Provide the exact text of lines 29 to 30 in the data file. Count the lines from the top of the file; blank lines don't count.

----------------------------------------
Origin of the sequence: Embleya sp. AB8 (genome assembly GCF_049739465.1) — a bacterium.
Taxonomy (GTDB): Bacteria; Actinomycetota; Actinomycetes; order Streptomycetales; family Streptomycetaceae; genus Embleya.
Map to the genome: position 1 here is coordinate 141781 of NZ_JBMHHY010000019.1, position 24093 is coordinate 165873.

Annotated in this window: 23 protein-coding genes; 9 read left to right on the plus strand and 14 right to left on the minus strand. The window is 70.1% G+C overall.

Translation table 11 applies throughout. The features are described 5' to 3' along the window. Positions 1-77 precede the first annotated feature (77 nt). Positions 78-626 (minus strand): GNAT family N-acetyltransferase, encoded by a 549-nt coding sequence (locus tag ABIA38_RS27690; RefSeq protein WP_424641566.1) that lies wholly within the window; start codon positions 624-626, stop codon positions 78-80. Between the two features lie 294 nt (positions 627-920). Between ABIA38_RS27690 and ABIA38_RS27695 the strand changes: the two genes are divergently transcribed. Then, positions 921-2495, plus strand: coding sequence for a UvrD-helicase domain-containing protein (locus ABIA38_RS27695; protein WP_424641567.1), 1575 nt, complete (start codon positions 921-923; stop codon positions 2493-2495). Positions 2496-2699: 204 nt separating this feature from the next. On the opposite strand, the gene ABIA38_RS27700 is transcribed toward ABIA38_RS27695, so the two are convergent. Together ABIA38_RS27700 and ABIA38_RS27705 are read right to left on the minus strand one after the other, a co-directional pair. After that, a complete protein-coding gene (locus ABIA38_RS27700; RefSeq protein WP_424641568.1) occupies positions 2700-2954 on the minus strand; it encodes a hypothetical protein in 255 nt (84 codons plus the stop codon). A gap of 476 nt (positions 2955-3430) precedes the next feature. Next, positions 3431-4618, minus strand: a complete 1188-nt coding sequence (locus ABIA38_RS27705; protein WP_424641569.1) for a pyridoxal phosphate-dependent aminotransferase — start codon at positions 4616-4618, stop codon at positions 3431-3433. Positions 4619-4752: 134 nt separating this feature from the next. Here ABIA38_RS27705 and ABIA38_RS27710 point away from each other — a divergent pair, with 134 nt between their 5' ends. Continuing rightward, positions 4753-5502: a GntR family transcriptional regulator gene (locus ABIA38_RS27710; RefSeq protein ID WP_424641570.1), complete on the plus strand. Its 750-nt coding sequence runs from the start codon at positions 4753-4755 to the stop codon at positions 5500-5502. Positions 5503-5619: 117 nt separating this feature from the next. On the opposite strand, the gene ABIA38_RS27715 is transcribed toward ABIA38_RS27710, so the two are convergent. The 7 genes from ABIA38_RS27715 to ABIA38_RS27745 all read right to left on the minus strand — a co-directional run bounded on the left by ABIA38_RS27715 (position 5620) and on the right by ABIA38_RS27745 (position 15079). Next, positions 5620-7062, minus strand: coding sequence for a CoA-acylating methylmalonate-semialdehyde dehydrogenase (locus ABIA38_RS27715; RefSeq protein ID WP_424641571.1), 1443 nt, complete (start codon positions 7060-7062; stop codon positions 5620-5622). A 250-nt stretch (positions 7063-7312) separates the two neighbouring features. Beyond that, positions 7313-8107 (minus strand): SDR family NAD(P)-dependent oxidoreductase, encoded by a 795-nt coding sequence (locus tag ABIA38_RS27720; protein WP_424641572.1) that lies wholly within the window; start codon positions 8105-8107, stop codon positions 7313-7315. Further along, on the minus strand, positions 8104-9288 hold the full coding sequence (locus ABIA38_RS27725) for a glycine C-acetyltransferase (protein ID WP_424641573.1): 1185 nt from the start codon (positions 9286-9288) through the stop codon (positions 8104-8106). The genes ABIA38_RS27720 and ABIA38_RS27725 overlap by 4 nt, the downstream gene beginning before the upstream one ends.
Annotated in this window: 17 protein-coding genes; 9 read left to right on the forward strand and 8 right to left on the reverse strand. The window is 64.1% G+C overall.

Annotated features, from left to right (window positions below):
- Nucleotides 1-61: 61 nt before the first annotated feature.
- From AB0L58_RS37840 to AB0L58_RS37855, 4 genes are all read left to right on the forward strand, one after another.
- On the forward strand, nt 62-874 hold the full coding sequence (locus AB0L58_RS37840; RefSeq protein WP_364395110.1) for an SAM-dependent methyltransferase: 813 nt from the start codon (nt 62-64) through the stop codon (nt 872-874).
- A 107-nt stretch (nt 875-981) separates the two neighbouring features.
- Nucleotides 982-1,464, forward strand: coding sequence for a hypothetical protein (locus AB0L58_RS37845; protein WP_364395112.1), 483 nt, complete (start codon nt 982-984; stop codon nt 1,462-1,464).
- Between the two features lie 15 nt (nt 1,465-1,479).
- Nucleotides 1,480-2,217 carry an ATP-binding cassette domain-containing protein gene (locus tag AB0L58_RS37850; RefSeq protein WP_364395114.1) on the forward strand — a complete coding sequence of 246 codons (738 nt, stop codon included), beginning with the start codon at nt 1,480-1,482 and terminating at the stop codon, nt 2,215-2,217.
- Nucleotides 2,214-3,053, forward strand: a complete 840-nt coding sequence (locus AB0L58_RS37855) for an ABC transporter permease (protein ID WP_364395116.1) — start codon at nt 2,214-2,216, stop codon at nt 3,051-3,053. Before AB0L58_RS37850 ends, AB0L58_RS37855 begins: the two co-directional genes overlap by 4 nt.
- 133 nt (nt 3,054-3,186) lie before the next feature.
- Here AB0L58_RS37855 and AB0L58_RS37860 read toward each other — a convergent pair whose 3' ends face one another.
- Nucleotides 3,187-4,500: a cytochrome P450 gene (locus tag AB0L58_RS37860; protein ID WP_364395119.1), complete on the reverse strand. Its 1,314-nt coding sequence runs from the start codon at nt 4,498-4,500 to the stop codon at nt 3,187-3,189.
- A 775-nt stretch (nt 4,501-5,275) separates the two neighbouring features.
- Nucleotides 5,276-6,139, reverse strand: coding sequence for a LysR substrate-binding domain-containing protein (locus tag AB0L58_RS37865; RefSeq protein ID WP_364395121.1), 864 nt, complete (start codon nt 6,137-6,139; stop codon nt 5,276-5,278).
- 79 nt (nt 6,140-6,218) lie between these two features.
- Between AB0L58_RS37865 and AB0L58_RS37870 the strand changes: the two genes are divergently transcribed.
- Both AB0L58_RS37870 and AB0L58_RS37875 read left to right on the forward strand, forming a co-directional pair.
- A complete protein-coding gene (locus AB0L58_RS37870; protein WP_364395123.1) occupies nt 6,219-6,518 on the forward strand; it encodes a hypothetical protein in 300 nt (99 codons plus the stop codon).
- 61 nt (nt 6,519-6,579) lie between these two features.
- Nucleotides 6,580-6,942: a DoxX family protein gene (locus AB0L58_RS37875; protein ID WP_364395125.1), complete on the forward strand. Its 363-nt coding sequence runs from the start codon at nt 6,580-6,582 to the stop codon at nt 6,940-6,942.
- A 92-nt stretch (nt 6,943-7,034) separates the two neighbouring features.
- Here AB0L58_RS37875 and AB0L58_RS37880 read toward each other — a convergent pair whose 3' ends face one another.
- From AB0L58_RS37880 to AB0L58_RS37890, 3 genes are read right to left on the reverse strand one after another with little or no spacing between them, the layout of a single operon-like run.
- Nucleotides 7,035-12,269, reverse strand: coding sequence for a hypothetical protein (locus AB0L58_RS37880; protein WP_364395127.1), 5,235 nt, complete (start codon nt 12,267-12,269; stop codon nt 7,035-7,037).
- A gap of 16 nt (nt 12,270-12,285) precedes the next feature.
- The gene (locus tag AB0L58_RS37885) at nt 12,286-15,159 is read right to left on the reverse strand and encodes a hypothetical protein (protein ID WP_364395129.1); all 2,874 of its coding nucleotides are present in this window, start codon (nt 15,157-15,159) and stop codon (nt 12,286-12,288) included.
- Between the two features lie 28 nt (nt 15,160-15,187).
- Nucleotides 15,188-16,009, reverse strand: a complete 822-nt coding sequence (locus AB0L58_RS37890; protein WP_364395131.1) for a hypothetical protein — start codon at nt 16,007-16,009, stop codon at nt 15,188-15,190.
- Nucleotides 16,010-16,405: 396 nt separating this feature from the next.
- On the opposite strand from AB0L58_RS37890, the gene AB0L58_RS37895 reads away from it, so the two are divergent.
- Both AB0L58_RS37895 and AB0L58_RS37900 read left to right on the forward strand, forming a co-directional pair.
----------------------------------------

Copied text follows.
- From AB0L58_RS37880 to AB0L58_RS37890, 3 genes are read right to left on the reverse strand one after another with little or no spacing between them, the layout of a single operon-like run.
- Nucleotides 7,035-12,269, reverse strand: coding sequence for a hypothetical protein (locus AB0L58_RS37880; protein WP_364395127.1), 5,235 nt, complete (start codon nt 12,267-12,269; stop codon nt 7,035-7,037).